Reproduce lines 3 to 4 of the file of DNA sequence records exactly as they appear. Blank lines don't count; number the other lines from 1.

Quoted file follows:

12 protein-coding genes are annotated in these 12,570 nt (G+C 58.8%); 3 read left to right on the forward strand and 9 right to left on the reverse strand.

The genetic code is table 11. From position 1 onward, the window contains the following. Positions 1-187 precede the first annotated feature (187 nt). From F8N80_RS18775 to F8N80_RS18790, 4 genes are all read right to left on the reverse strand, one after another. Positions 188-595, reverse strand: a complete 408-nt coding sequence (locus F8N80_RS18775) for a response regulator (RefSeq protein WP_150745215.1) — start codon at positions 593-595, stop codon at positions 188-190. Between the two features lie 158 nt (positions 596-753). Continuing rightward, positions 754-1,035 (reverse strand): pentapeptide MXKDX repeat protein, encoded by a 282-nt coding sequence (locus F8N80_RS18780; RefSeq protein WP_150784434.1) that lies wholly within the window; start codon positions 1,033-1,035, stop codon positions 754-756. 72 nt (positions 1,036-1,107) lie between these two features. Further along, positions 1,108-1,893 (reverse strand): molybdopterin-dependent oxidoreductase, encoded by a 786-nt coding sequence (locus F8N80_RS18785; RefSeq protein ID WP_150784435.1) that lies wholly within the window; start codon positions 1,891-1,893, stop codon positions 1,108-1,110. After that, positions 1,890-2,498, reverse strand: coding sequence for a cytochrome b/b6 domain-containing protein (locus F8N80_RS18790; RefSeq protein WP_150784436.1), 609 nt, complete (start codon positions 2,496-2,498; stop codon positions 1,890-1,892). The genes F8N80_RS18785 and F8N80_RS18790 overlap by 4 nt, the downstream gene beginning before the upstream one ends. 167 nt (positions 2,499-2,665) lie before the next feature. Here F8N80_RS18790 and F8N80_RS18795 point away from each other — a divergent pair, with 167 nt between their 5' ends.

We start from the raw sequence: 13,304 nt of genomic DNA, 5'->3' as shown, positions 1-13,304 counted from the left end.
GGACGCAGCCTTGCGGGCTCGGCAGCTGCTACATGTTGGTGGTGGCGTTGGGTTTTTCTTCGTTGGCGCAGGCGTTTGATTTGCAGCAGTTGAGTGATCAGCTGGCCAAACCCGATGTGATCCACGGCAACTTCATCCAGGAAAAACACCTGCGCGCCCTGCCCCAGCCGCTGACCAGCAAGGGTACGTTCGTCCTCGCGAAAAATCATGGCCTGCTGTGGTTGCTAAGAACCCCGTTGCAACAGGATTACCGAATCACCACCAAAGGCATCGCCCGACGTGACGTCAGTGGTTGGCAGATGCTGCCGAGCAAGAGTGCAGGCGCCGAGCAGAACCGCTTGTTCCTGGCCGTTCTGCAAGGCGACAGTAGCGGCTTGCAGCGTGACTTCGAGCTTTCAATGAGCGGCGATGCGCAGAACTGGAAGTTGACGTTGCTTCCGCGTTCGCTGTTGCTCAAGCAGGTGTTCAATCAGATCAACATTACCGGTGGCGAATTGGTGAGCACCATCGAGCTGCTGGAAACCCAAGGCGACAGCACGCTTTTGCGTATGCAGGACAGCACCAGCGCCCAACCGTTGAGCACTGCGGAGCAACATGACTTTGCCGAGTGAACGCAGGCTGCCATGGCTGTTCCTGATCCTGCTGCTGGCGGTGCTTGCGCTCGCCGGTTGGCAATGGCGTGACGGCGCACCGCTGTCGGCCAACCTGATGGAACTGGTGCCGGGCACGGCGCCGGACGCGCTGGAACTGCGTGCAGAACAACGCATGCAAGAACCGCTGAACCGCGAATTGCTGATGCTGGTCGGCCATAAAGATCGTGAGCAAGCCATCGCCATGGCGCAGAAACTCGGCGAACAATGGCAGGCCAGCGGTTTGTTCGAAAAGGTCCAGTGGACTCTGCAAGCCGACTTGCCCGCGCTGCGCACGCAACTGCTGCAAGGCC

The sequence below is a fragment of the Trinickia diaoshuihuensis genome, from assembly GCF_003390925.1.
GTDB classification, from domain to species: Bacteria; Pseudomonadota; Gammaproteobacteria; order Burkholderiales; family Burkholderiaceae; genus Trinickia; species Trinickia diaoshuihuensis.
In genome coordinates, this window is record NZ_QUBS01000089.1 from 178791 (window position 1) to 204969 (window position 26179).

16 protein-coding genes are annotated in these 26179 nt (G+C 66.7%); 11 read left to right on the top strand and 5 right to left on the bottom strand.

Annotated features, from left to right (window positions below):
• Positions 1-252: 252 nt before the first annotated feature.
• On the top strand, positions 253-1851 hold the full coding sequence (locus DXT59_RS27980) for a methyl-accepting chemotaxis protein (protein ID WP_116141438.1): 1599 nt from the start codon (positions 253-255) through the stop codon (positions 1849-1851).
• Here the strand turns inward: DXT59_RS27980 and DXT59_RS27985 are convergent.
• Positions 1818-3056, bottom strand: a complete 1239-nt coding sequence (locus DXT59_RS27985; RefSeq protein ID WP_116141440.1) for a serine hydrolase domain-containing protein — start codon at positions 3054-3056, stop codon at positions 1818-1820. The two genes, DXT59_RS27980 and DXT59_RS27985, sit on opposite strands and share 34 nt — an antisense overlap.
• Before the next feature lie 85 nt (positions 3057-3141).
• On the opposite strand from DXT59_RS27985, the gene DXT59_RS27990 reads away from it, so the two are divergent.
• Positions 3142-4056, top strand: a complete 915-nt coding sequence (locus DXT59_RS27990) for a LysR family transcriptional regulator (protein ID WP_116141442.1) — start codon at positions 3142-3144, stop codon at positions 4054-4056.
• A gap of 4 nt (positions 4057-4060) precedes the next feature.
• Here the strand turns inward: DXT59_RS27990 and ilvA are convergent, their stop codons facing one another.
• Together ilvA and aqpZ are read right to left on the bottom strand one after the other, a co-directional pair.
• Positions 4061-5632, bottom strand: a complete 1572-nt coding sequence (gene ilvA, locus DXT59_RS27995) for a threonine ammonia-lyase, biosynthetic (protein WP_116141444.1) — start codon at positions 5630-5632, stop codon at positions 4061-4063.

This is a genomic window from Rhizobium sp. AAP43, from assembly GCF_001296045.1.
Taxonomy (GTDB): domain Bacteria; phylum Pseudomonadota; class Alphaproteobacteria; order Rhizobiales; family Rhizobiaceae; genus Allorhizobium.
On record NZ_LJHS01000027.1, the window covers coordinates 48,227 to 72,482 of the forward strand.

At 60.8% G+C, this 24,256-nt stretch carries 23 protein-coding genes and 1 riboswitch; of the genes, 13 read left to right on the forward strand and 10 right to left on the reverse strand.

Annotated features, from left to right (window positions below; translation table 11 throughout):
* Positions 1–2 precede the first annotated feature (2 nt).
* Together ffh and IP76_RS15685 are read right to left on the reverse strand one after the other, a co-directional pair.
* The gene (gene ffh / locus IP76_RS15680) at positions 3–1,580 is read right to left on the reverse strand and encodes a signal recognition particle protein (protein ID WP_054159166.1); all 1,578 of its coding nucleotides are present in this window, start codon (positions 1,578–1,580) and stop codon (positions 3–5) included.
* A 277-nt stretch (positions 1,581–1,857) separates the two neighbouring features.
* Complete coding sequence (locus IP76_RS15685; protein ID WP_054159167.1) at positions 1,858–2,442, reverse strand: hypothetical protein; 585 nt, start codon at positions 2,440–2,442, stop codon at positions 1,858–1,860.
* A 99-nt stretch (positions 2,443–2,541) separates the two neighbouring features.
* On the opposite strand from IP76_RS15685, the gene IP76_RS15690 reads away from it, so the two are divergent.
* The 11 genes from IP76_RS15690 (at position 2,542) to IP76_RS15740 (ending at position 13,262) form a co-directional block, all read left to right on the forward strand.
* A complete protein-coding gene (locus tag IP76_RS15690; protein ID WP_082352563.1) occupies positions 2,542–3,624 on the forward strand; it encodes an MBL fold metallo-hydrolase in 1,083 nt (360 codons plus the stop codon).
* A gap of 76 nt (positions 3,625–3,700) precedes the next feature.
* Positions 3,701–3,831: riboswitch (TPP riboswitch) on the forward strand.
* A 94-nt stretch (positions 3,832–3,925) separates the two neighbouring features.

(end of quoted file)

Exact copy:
We start from the raw sequence: 13,304 nt of genomic DNA, 5'->3' as shown, positions 1-13,304 counted from the left end.
GGACGCAGCCTTGCGGGCTCGGCAGCTGCTACATGTTGGTGGTGGCGTTGGGTTTTTCTTCGTTGGCGCAGGCGTTTGATTTGCAGCAGTTGAGTGATCAGCTGGCCAAACCCGATGTGATCCACGGCAACTTCATCCAGGAAAAACACCTGCGCGCCCTGCCCCAGCCGCTGACCAGCAAGGGTACGTTCGTCCTCGCGAAAAATCATGGCCTGCTGTGGTTGCTAAGAACCCCGTTGCAACAGGATTACCGAATCACCACCAAAGGCATCGCCCGACGTGACGTCAGTGGTTGGCAGATGCTGCCGAGCAAGAGTGCAGGCGCCGAGCAGAACCGCTTGTTCCTGGCCGTTCTGCAAGGCGACAGTAGCGGCTTGCAGCGTGACTTCGAGCTTTCAATGAGCGGCGATGCGCAGAACTGGAAGTTGACGTTGCTTCCGCGTTCGCTGTTGCTCAAGCAGGTGTTCAATCAGATCAACATTACCGGTGGCGAATTGGTGAGCACCATCGAGCTGCTGGAAACCCAAGGCGACAGCACGCTTTTGCGTATGCAGGACAGCACCAGCGCCCAACCGTTGAGCACTGCGGAGCAACATGACTTTGCCGAGTGAACGCAGGCTGCCATGGCTGTTCCTGATCCTGCTGCTGGCGGTGCTTGCGCTCGCCGGTTGGCAATGGCGTGACGGCGCACCGCTGTCGGCCAACCTGATGGAACTGGTGCCGGGCACGGCGCCGGACGCGCTGGAACTGCGTGCAGAACAACGCATGCAAGAACCGCTGAACCGCGAATTGCTGATGCTGGTCGGCCATAAAGATCGTGAGCAAGCCATCGCCATGGCGCAGAAACTCGGCGAACAATGGCAGGCCAGCGGTTTGTTCGAAAAGGTCCAGTGGACTCTGCAAGCCGACTTGCCCGCGCTGCGCACGCAACTGCTGCAAGGCC